WASHINGTON (AP) -- In a letter written at the request of a federal appellate judge, Attorney General Eric Holder on Thursday offered assurances that the Obama administration respects the decisions that courts make.
The attorney general wrote the letter after appeals court judge Jerry Smith in Texas asked for reassurances that the Justice Department recognizes judicial authority. Smith made the request after President Barack Obama said this week that it would be "unprecedented" for the Supreme Court to overturn a major law passed by Congress like the health care overhaul whose constitutionality it is now considering.
On Tuesday, the judge had said he wanted a letter of at least three pages that makes specific references to the president's statements.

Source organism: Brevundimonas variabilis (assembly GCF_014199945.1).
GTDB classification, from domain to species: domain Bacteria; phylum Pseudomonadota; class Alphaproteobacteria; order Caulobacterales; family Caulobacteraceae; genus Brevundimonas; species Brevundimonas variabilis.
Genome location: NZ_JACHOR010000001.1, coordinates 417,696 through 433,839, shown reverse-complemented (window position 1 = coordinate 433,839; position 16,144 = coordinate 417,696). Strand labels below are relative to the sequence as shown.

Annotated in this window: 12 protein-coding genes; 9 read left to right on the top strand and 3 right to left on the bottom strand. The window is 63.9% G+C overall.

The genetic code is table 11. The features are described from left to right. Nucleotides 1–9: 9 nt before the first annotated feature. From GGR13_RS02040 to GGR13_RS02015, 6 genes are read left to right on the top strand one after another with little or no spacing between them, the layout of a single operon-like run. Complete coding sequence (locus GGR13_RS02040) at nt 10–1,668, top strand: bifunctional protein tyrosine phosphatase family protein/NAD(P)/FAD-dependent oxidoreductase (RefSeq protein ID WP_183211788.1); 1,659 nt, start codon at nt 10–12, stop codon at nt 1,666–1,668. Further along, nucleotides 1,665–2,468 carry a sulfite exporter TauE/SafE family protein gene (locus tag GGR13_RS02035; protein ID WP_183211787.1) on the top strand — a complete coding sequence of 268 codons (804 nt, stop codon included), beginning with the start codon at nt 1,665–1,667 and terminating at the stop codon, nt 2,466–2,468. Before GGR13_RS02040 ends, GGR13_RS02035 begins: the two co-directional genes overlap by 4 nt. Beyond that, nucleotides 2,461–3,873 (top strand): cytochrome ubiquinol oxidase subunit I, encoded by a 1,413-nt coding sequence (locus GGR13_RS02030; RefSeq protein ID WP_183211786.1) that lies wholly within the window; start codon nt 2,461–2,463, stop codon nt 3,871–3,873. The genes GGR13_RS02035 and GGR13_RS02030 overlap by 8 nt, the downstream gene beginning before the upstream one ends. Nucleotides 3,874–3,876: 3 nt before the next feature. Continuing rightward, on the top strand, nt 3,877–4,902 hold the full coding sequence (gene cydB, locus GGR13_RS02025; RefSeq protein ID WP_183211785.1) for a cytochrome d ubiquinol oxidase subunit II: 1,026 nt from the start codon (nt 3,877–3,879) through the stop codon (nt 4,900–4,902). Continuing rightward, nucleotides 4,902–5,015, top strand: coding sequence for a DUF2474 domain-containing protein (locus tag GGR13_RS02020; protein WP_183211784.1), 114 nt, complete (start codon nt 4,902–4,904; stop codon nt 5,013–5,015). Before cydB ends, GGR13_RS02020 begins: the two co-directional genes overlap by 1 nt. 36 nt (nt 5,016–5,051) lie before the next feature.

"The longstanding, historical position of the United States regarding judicial review of the constitutionality of federal legislation has not changed," Holder wrote.
"The department has not in this litigation, nor in any other litigation of which I am aware, ever asked this or any other court to reconsider or limit long-established precedent concerning judicial review," Holder added. He said "the president's remarks were fully consistent with the principles" the attorney general outlined in the letter.
Smith raised the issue of Obama's remarks during oral arguments over a provision in the new health care law that restricts physician-owned hospitals from expanding or building new facilities.
Holder wrote that where someone bringing a case invokes the jurisdiction of the court and has a valid challenge, "there is no dispute that courts properly review the constitutionality of acts of Congress."